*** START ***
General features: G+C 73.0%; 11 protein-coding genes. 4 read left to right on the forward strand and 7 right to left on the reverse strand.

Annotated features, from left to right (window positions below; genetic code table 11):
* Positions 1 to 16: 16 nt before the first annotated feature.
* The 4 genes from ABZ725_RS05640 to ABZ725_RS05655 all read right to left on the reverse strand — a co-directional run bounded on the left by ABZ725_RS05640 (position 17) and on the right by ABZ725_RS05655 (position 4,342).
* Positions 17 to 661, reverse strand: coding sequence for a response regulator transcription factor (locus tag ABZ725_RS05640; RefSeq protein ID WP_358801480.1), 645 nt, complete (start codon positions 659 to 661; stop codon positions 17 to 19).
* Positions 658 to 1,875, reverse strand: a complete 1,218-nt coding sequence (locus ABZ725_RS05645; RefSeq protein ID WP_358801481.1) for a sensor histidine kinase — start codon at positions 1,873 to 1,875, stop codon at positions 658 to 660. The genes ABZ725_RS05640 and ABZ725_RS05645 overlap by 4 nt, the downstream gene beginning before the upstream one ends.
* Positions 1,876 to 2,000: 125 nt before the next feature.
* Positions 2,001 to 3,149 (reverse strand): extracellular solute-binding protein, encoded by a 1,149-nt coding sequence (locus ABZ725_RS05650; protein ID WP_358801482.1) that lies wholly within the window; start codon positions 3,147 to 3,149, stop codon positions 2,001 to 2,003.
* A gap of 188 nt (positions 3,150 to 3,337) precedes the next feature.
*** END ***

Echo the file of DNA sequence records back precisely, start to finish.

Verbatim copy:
General features: G+C 73.0%; 11 protein-coding genes. 4 read left to right on the forward strand and 7 right to left on the reverse strand.

Annotated features, from left to right (window positions below; genetic code table 11):
* Positions 1 to 16: 16 nt before the first annotated feature.
* The 4 genes from ABZ725_RS05640 to ABZ725_RS05655 all read right to left on the reverse strand — a co-directional run bounded on the left by ABZ725_RS05640 (position 17) and on the right by ABZ725_RS05655 (position 4,342).
* Positions 17 to 661, reverse strand: coding sequence for a response regulator transcription factor (locus tag ABZ725_RS05640; RefSeq protein ID WP_358801480.1), 645 nt, complete (start codon positions 659 to 661; stop codon positions 17 to 19).
* Positions 658 to 1,875, reverse strand: a complete 1,218-nt coding sequence (locus ABZ725_RS05645; RefSeq protein ID WP_358801481.1) for a sensor histidine kinase — start codon at positions 1,873 to 1,875, stop codon at positions 658 to 660. The genes ABZ725_RS05640 and ABZ725_RS05645 overlap by 4 nt, the downstream gene beginning before the upstream one ends.
* Positions 1,876 to 2,000: 125 nt before the next feature.
* Positions 2,001 to 3,149 (reverse strand): extracellular solute-binding protein, encoded by a 1,149-nt coding sequence (locus ABZ725_RS05650; protein ID WP_358801482.1) that lies wholly within the window; start codon positions 3,147 to 3,149, stop codon positions 2,001 to 2,003.
* A gap of 188 nt (positions 3,150 to 3,337) precedes the next feature.